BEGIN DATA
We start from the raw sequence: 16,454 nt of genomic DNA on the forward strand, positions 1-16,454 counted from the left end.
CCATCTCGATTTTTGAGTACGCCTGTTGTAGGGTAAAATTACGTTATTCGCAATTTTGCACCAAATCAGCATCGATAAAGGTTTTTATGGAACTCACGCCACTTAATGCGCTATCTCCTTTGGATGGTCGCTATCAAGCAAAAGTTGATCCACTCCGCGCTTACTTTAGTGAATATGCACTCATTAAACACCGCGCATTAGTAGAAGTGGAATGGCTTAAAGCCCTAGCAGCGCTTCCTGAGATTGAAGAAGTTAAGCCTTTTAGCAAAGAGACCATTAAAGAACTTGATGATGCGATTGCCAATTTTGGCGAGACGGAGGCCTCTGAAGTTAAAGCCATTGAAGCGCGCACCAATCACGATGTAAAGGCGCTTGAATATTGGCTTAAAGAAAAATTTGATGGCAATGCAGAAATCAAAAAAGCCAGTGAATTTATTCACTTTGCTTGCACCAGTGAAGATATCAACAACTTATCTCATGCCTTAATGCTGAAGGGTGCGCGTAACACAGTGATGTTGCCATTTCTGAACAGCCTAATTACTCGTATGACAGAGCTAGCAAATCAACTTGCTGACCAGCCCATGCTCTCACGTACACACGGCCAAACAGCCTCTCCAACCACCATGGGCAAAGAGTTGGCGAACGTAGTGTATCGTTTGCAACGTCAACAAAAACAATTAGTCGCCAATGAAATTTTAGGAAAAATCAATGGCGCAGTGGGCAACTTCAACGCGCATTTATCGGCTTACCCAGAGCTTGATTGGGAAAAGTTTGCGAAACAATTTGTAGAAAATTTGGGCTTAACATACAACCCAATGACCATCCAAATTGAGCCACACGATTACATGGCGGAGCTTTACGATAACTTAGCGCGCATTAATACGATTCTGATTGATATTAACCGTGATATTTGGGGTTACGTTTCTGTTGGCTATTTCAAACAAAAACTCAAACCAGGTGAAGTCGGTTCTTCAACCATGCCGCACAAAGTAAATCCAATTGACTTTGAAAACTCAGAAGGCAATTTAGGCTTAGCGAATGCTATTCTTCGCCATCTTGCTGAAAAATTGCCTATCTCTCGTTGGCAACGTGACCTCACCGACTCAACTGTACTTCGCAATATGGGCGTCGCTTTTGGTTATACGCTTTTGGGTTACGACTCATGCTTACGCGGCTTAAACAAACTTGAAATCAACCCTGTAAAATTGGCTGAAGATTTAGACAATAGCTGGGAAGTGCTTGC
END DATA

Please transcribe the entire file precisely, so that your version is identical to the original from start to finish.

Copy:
We start from the raw sequence: 16,454 nt of genomic DNA on the forward strand, positions 1-16,454 counted from the left end.
CCATCTCGATTTTTGAGTACGCCTGTTGTAGGGTAAAATTACGTTATTCGCAATTTTGCACCAAATCAGCATCGATAAAGGTTTTTATGGAACTCACGCCACTTAATGCGCTATCTCCTTTGGATGGTCGCTATCAAGCAAAAGTTGATCCACTCCGCGCTTACTTTAGTGAATATGCACTCATTAAACACCGCGCATTAGTAGAAGTGGAATGGCTTAAAGCCCTAGCAGCGCTTCCTGAGATTGAAGAAGTTAAGCCTTTTAGCAAAGAGACCATTAAAGAACTTGATGATGCGATTGCCAATTTTGGCGAGACGGAGGCCTCTGAAGTTAAAGCCATTGAAGCGCGCACCAATCACGATGTAAAGGCGCTTGAATATTGGCTTAAAGAAAAATTTGATGGCAATGCAGAAATCAAAAAAGCCAGTGAATTTATTCACTTTGCTTGCACCAGTGAAGATATCAACAACTTATCTCATGCCTTAATGCTGAAGGGTGCGCGTAACACAGTGATGTTGCCATTTCTGAACAGCCTAATTACTCGTATGACAGAGCTAGCAAATCAACTTGCTGACCAGCCCATGCTCTCACGTACACACGGCCAAACAGCCTCTCCAACCACCATGGGCAAAGAGTTGGCGAACGTAGTGTATCGTTTGCAACGTCAACAAAAACAATTAGTCGCCAATGAAATTTTAGGAAAAATCAATGGCGCAGTGGGCAACTTCAACGCGCATTTATCGGCTTACCCAGAGCTTGATTGGGAAAAGTTTGCGAAACAATTTGTAGAAAATTTGGGCTTAACATACAACCCAATGACCATCCAAATTGAGCCACACGATTACATGGCGGAGCTTTACGATAACTTAGCGCGCATTAATACGATTCTGATTGATATTAACCGTGATATTTGGGGTTACGTTTCTGTTGGCTATTTCAAACAAAAACTCAAACCAGGTGAAGTCGGTTCTTCAACCATGCCGCACAAAGTAAATCCAATTGACTTTGAAAACTCAGAAGGCAATTTAGGCTTAGCGAATGCTATTCTTCGCCATCTTGCTGAAAAATTGCCTATCTCTCGTTGGCAACGTGACCTCACCGACTCAACTGTACTTCGCAATATGGGCGTCGCTTTTGGTTATACGCTTTTGGGTTACGACTCATGCTTACGCGGCTTAAACAAACTTGAAATCAACCCTGTAAAATTGGCTGAAGATTTAGACAATAGCTGGGAAGTGCTTGC